The US Steel South Works economic story by Jacob Kaplan illustrates economic decay even when surrounded by great infrastructure like rail and roads and waterways.
A long Lake Michigan on the Southeast Side of Chicago lies a huge empty tract of land. Probably the largest vacant parcel of land in the city,.
It was formerly home to the U. S. Steel South Works. Almost 20,000 people were once employed where empty fields of concrete and rubble now sit. First opened in 1882 as the North Chicago Railway Mill Company, the placement of the steel mill at the mouth of the Calumet River at Lake Michigan made for easy transport of goods and raw materials.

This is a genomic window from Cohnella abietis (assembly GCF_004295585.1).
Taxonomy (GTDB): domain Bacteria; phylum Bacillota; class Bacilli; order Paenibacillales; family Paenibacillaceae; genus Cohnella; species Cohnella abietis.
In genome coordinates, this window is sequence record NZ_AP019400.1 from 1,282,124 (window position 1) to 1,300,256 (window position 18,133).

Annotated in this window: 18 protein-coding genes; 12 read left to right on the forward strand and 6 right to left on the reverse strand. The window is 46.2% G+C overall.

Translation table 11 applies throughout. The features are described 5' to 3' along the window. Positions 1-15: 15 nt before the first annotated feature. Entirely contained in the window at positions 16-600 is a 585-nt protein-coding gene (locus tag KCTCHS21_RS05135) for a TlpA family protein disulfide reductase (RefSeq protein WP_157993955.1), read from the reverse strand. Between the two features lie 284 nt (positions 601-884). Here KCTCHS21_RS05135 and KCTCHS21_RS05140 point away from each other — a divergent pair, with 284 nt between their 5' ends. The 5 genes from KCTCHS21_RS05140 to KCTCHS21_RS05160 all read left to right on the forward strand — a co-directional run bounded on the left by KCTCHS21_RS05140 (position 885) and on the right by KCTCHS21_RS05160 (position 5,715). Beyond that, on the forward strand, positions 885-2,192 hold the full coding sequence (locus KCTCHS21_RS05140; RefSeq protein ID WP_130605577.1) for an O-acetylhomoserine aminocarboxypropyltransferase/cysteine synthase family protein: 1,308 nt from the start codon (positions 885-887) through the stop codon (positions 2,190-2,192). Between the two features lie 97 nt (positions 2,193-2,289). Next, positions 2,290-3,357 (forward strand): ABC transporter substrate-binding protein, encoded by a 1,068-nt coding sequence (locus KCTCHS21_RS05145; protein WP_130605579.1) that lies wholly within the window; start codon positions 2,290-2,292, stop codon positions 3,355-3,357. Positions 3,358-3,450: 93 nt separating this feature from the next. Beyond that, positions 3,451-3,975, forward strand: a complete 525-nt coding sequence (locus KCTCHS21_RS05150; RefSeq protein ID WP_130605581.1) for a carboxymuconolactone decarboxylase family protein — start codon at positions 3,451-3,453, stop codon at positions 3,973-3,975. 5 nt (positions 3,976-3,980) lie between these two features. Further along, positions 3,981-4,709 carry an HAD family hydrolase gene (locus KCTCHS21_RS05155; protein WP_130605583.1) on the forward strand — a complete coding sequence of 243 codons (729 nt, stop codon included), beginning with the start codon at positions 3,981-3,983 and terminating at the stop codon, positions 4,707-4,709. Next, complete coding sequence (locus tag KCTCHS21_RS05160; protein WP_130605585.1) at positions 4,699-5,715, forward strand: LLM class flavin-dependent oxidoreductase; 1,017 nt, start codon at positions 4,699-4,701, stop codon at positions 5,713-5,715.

The South Works began a long period of downsizing beginning in the 1970s. Finally, on April 10, 1992, the doors closed for good. The mill that once produced steel beams for most of Chicago’s skyscrapers and jobs for thousands of area residents was now gone, and with it went the prosperity of South Chicago. Like in Gary, the neighborhood became more and more economically depressed.
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Ten years after the Navy Yard’s first new offices opened, plans to transform the site from a symbol of the city’s lapsed industrial might into a vibrant new neighborhood are hitting their stride.
The roughly 12,000 workers at the yard now outnumber the 10,000 or so ship workers and others employed there when it closed as a military base in 1996. The yard is estimated to have generated $77 million in local and state taxes in 2012, when its managers conducted their last economic study.
Liberty Property Trust, the yard’s main developer, recently broke ground on its 14th new office building at the site, designed by the architect behind Two World Trade Center, and expects to start two or three more offices this year.